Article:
Jill Castillo: A lot of this, I refer to us as being kind of MacGyvering things up pretty frequently. And so, we’ve been using lots of tools. We have invested a couple of years ago and other technology that is what hospitals and restaurants have when you’re waiting in line. And well, that technology has a lot of different opportunities to like curbside banking, take put people in a queue and have really good communications and allow you to have text message updates about the availability of the bank, and via someone’s cell phone number, and then you’re able to collect that information as well. Our chat system was also outside the banking industry that we were able to put into place that’s been exceptionally popular and optimizing our phone system so that we’re able to move expeditiously answer calls, get calls to where they need to go, and not just falling back on our kind of old hunk groups and really how do you create that customer experience through some of these non-real technical and not real FinTech related tools. And in the course, we’ve launched PPP bank, partnering with Tesla or Mark Cuban, and which is more of a non-bank product that we offer to the nation so that we can help with PPP forgiveness, which has been something we’ve been integrating inside our bank to try and make that process as painless as possible, because it’s a Kendra’s process, even compared to the application of the PPP.

Chris Nichols: That’s right, we’re going through that now. We’re about a quarter of the way through and still processing. And so, what advice would you have for bankers out there struggling to try to figure things out? Is there anything that you might suggest a tip you’d like to give the rest of the industry or is there like one thing that’s made a difference at your bank over history?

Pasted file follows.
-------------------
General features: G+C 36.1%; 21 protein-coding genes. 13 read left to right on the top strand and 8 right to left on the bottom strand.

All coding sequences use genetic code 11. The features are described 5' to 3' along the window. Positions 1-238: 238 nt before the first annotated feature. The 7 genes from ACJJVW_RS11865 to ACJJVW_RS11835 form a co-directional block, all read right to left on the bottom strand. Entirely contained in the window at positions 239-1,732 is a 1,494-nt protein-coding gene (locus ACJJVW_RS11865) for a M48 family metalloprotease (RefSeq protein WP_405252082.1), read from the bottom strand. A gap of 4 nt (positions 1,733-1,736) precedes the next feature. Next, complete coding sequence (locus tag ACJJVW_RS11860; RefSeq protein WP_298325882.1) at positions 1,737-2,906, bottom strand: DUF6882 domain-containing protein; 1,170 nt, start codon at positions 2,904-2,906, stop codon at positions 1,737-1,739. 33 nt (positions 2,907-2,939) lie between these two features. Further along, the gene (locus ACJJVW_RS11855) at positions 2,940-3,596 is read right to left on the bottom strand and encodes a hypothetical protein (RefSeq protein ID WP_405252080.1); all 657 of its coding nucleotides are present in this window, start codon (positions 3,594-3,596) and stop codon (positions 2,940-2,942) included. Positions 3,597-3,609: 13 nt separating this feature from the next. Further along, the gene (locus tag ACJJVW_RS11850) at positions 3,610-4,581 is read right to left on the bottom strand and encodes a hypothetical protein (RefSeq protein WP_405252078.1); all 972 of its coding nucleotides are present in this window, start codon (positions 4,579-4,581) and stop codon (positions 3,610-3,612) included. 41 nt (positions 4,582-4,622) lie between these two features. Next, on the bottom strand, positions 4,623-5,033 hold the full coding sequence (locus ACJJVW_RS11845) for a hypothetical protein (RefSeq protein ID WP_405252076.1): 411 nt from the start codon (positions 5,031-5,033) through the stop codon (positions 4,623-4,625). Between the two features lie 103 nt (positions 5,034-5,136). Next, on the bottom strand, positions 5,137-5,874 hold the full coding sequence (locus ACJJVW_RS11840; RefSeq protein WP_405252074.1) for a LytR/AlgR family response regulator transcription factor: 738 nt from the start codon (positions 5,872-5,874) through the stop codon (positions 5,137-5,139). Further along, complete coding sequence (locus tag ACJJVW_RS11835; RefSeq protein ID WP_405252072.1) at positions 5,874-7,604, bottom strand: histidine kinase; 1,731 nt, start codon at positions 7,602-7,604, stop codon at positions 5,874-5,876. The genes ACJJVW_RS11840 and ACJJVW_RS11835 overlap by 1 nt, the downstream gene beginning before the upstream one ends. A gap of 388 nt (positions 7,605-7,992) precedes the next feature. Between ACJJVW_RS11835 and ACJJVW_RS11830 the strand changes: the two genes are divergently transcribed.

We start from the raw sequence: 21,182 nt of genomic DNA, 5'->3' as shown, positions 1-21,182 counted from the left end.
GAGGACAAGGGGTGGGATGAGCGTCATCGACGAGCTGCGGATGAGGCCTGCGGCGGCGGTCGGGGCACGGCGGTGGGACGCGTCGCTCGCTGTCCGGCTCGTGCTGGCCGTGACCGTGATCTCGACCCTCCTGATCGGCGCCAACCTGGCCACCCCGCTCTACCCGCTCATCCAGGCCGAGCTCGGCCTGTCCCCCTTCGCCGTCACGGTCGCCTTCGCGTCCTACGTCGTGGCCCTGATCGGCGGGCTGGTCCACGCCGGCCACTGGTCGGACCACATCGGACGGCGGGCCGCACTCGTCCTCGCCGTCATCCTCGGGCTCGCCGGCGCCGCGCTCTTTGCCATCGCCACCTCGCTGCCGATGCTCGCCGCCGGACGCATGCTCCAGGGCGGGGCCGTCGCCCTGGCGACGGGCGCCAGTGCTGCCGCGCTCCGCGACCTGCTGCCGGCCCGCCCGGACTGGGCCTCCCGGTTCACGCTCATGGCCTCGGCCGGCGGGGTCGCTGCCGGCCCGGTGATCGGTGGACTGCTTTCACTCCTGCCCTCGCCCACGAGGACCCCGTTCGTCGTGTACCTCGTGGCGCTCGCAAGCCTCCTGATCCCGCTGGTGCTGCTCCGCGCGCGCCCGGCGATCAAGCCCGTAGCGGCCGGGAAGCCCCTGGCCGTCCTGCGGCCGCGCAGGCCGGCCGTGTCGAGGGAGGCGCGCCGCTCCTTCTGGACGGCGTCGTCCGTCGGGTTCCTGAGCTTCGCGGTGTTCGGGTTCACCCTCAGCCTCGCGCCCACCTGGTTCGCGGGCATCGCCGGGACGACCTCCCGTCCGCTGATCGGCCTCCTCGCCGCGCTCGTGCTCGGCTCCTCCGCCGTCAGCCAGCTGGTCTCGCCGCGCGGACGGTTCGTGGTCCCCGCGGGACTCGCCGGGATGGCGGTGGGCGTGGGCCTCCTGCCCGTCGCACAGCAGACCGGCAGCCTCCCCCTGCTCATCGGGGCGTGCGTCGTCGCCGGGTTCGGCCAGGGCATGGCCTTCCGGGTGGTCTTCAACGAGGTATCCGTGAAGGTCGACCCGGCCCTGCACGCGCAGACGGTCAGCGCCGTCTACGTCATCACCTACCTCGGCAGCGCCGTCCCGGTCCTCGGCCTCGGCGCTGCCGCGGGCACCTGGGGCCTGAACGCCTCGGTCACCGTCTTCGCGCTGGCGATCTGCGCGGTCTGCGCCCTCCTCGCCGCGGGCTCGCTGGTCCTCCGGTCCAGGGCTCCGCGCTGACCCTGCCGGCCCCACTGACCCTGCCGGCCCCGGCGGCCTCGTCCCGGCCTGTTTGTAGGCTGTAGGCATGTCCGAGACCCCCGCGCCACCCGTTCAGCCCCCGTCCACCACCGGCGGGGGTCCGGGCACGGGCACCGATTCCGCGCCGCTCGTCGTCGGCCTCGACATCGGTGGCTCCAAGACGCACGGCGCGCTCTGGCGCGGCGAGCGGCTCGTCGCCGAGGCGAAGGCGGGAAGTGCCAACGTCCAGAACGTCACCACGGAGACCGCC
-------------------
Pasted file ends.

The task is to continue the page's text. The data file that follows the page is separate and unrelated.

Jill Castillo: The crisis has been such a great challenge for us. But it validated that this experimental nature that our bank has, and that whenever you’re in a crisis, you just have to do what you think is right at the moment, we use kind of theme from Frozen to do the next right thing. And so, whenever you’re falling forward, you’re just always with this intention of very customer-centric, you’re forced to be because they were in pain, and you’re trying to alleviate the pain. And that’s all about what innovation and customer experience are all about. And so really put us into motion. And so, it validates a lot of things that we’d already been doing, and I think will accelerate going forward. I think that experimentation is pretty foreign and banking, at least traditional banking, it’s so important to just try something and see if it works. And if it doesn’t work, don’t do it in if it does, works, optimize it and scale it and the more that we can think like that, the more relevant our industry will be. And it’s not expensive to do these things. It’s inexpensive. And the customer acquisition that we’ve seen during this crisis, a lot of it had focused and you were able to do a PPP alone. And that was an opportunity to get a customer. What we’ve found as we got our greatest customer acquisition came for those that saw how we were treating folks during PPP, they got their PPP loans elsewhere, but they ended up moving their accounts to us because they wanted to be they saw how that our advocacy, our knowledge or expertise and the commitment to ensuring that our communities are taken care of. So, be social media, for us is such a way to allow that increased accessibility with the customer. And that was, I responded to over 1000 small businesses on Saturday, a DM almost every minute. And all of that, it just added so much value to our brand and who we are as an organization to know that we were there and the time of trouble meeting the customer, where they are when they are. So, I would just encourage others to do that as well. It’s just such a great opportunity, you can come back better and stronger. But then defining what this industry looks like going forward.